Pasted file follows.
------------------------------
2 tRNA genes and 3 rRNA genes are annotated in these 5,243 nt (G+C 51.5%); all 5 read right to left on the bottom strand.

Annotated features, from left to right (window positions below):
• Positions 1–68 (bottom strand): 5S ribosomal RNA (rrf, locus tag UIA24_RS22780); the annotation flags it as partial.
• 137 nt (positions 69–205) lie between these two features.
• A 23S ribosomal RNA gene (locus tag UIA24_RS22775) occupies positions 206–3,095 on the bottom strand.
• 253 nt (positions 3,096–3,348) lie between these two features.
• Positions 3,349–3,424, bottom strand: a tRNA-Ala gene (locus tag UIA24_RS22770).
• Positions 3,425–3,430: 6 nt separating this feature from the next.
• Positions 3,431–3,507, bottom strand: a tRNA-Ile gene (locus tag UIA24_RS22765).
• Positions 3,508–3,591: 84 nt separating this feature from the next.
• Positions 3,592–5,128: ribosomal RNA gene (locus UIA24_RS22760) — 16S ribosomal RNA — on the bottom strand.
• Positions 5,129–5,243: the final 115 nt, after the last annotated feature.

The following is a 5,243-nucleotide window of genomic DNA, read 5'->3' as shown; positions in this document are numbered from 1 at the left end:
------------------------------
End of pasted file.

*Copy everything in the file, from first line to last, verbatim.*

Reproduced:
2 tRNA genes and 3 rRNA genes are annotated in these 5,243 nt (G+C 51.5%); all 5 read right to left on the bottom strand.

Annotated features, from left to right (window positions below):
• Positions 1–68 (bottom strand): 5S ribosomal RNA (rrf, locus tag UIA24_RS22780); the annotation flags it as partial.
• 137 nt (positions 69–205) lie between these two features.
• A 23S ribosomal RNA gene (locus tag UIA24_RS22775) occupies positions 206–3,095 on the bottom strand.
• 253 nt (positions 3,096–3,348) lie between these two features.
• Positions 3,349–3,424, bottom strand: a tRNA-Ala gene (locus tag UIA24_RS22770).
• Positions 3,425–3,430: 6 nt separating this feature from the next.
• Positions 3,431–3,507, bottom strand: a tRNA-Ile gene (locus tag UIA24_RS22765).
• Positions 3,508–3,591: 84 nt separating this feature from the next.
• Positions 3,592–5,128: ribosomal RNA gene (locus UIA24_RS22760) — 16S ribosomal RNA — on the bottom strand.
• Positions 5,129–5,243: the final 115 nt, after the last annotated feature.

The following is a 5,243-nucleotide window of genomic DNA, read 5'->3' as shown; positions in this document are numbered from 1 at the left end: